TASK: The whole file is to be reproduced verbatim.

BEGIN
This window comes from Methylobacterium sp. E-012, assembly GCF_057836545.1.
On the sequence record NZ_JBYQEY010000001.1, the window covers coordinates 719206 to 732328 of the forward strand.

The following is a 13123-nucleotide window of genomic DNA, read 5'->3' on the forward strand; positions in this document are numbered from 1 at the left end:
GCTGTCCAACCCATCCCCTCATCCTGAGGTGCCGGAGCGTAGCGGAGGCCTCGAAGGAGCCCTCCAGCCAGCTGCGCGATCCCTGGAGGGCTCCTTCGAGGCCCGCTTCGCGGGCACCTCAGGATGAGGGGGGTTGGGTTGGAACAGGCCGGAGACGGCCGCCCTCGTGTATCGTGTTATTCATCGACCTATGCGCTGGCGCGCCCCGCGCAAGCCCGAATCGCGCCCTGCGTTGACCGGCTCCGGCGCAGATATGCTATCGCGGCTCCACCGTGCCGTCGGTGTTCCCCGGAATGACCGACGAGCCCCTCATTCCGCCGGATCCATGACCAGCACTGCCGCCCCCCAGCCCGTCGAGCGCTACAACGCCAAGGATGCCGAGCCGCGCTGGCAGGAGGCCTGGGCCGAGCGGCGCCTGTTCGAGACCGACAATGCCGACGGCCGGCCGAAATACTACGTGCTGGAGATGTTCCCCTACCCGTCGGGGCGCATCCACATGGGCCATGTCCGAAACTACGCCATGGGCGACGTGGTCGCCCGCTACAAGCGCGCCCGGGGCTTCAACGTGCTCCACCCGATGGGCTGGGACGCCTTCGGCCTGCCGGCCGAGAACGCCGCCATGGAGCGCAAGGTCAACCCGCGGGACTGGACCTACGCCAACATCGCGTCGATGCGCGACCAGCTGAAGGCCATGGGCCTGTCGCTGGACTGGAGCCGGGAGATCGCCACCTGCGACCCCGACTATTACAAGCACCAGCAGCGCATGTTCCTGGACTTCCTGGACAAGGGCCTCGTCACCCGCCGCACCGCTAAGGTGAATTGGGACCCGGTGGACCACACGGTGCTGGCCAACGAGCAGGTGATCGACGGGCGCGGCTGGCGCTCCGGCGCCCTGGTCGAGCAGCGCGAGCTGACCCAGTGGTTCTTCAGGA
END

This window comes from Methylobacterium sp. E-012, assembly GCF_057836545.1.
On the sequence record NZ_JBYQEY010000001.1, the window covers coordinates 719206 to 732328 of the forward strand.

The following is a 13123-nucleotide window of genomic DNA, read 5'->3' on the forward strand; positions in this document are numbered from 1 at the left end:
GCTGTCCAACCCATCCCCTCATCCTGAGGTGCCGGAGCGTAGCGGAGGCCTCGAAGGAGCCCTCCAGCCAGCTGCGCGATCCCTGGAGGGCTCCTTCGAGGCCCGCTTCGCGGGCACCTCAGGATGAGGGGGGTTGGGTTGGAACAGGCCGGAGACGGCCGCCCTCGTGTATCGTGTTATTCATCGACCTATGCGCTGGCGCGCCCCGCGCAAGCCCGAATCGCGCCCTGCGTTGACCGGCTCCGGCGCAGATATGCTATCGCGGCTCCACCGTGCCGTCGGTGTTCCCCGGAATGACCGACGAGCCCCTCATTCCGCCGGATCCATGACCAGCACTGCCGCCCCCCAGCCCGTCGAGCGCTACAACGCCAAGGATGCCGAGCCGCGCTGGCAGGAGGCCTGGGCCGAGCGGCGCCTGTTCGAGACCGACAATGCCGACGGCCGGCCGAAATACTACGTGCTGGAGATGTTCCCCTACCCGTCGGGGCGCATCCACATGGGCCATGTCCGAAACTACGCCATGGGCGACGTGGTCGCCCGCTACAAGCGCGCCCGGGGCTTCAACGTGCTCCACCCGATGGGCTGGGACGCCTTCGGCCTGCCGGCCGAGAACGCCGCCATGGAGCGCAAGGTCAACCCGCGGGACTGGACCTACGCCAACATCGCGTCGATGCGCGACCAGCTGAAGGCCATGGGCCTGTCGCTGGACTGGAGCCGGGAGATCGCCACCTGCGACCCCGACTATTACAAGCACCAGCAGCGCATGTTCCTGGACTTCCTGGACAAGGGCCTCGTCACCCGCCGCACCGCTAAGGTGAATTGGGACCCGGTGGACCACACGGTGCTGGCCAACGAGCAGGTGATCGACGGGCGCGGCTGGCGCTCCGGCGCCCTGGTCGAGCAGCGCGAGCTGACCCAGTGGTTCTTCAGGA